* Gulp - An in-memory streaming build process. Create pipes and push your files through them to transform them. It suffers from occasional stability problems.
Switching from one toolchain to another is generally not an onerous process. They share many commonalities. A single competent developer can usually migrate a good size application from one stack to another in a couple of days.
Coupled with this is an explosion in the number and diversity of frameworks available. We have transitioned from simple JQuery monoliths, via MVC, into component based frameworks, Flux architectures and reactive coding.
* Backbone - The granddaddy MV* framework. Very lightweight. Gives you Models, Views, Collections and Events to help you wire an app together. Views listen to models and redraw themselves.
* Angular - Google's last generation tool of choice. It's essentially a DOM parser that lets you write web applications in HTML. Incredibly low barrier to entry.
* Angular 2 - Not really related to Angular 1. It allows you to construct your app from a tree of web components. Data flows down the tree and events bubble up. Built with TypeScript and made by Google. It's very enterprise and quite complex.
* React/Flux - React is a blazingly fast DOM manipulation tool. Flux is a design pattern that uses an immutable data store (typically Redux) to control a React enabled DOM.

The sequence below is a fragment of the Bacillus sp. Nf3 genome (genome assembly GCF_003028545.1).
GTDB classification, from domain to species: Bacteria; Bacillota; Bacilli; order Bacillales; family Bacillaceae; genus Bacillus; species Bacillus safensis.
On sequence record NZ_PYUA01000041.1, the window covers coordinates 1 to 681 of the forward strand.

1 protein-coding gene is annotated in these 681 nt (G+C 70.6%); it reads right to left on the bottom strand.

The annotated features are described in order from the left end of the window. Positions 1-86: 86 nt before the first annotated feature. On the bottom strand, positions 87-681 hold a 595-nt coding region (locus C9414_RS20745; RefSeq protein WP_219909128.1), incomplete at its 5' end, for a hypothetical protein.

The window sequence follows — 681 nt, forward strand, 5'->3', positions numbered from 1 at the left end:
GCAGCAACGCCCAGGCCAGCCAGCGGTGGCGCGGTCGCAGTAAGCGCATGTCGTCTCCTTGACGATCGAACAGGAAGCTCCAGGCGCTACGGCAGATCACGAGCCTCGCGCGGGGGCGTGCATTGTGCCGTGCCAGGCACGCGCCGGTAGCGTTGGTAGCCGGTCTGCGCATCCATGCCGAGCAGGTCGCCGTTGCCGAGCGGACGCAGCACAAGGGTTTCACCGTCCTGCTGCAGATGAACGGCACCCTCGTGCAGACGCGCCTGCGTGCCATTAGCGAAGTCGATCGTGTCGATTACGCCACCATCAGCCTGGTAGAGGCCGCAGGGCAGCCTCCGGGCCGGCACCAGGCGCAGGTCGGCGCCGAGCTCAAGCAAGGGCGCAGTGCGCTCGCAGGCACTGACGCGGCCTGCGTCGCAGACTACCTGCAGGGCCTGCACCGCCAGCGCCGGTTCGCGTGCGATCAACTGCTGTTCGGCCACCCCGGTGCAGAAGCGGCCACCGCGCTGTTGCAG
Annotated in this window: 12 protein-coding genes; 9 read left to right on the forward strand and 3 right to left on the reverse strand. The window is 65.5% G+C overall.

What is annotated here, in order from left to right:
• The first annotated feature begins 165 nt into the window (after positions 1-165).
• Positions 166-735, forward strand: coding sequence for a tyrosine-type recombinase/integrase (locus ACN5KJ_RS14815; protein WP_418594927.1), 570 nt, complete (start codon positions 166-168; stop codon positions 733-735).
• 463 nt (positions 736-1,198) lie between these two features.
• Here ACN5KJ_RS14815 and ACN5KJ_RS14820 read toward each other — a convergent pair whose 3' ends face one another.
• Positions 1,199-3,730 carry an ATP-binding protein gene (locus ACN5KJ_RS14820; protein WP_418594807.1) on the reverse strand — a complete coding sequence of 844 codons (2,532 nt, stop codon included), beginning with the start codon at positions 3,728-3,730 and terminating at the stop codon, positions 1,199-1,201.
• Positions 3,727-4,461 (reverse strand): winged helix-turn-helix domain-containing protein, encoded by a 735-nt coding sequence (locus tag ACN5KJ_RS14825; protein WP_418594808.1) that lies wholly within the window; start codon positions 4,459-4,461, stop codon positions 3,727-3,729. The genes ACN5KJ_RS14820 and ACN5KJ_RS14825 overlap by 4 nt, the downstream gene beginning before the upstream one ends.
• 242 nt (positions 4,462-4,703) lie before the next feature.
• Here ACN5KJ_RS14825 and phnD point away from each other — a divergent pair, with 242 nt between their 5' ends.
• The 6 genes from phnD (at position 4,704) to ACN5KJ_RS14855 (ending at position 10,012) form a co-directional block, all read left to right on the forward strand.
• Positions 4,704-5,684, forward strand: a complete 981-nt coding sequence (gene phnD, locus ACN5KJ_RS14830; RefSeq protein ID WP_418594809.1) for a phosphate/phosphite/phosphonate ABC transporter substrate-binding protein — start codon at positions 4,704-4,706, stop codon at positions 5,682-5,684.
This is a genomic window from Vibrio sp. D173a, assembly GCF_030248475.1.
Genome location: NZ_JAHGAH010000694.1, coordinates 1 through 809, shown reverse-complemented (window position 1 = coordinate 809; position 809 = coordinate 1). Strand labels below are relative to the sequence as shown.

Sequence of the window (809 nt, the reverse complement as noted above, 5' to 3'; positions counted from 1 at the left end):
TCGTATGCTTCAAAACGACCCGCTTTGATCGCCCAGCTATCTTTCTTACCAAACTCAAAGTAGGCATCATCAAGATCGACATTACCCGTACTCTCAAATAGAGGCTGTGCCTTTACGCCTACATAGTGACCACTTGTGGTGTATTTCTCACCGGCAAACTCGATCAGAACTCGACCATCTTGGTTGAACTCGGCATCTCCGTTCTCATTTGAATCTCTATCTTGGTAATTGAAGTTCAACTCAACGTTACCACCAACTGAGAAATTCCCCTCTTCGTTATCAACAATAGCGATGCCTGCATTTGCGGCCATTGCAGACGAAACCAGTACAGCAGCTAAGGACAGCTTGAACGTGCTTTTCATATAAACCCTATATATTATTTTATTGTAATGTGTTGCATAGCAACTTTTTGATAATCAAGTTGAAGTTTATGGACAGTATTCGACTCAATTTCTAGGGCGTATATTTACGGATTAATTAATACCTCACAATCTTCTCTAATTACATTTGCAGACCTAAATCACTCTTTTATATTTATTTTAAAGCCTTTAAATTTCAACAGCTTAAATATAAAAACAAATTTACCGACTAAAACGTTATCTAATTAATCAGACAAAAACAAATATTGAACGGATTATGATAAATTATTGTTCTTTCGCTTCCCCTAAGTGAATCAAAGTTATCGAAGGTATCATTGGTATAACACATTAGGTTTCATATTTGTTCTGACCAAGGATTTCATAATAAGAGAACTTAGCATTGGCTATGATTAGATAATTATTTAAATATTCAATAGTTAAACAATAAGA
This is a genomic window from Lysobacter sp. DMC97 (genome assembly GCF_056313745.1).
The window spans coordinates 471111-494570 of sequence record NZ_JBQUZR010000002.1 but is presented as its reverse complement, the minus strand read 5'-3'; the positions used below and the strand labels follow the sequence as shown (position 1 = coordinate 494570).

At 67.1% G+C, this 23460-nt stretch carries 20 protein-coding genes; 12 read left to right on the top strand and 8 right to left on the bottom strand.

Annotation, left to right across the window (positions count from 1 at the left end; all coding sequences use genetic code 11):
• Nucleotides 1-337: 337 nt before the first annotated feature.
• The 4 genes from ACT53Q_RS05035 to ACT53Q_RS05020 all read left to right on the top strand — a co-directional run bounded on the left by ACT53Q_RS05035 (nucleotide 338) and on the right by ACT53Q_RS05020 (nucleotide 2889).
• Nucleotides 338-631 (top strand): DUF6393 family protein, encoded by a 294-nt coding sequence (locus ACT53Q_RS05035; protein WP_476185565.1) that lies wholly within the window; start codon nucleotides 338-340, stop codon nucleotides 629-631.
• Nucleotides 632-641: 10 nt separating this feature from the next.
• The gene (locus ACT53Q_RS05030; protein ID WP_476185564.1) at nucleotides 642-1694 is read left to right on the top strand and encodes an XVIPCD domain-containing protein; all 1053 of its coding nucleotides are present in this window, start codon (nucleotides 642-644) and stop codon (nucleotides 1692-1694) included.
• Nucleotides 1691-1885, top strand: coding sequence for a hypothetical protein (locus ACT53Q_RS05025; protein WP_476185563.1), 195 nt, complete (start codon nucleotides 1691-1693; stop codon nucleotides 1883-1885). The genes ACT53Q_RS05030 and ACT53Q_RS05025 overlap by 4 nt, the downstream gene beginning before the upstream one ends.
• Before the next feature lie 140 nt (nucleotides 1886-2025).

* Vue.JS - A new component-based framework that is far less complicated than Angular 2. It's currently in a hocky stick growth curve, and is definitely worth checking out.
* Aurelia.JS - Another new component based contender with a beautiful and stable API.
This is just a sample. There are many others.
How to Deal with Legacy
Picking a framework can be daunting. Whatever you pick, it is almost guaranteed to be legacy in about five years. Fortunately, there are very few bad options now. All the major frameworks will give you an enjoyable development experience going forward. Provided you maintain your code and write decent unit tests, even a Backbone app will likely still be OK ten years from now.
I have worked with developers who are sill supporting old Backbone apps. If the code is maintained and kept clean and tidy, there really is no problem. Pick something you and your people are comfortable with. Don't let anyone touch it that you don't trust. Run your unit tests regularly (ideally, each time a file is saved). Employ linting, and consider TypeScript.
Coupled with this is MongoDB, a highly scalable distributed database and data analysis tool that has been deployed by organisations such as Sky, Cisco, O2, and Niantic (for Pokemon Go). Data is stored and retrieved as JSON. You can use the same data in the database, the server, and the front end. This means you write no wiring code, which can save a very significant amount of time.
To sum up
Frameworks come and go, and rapidly become legacy. However, even legacy code can be good code, provided it is well maintained and tested.
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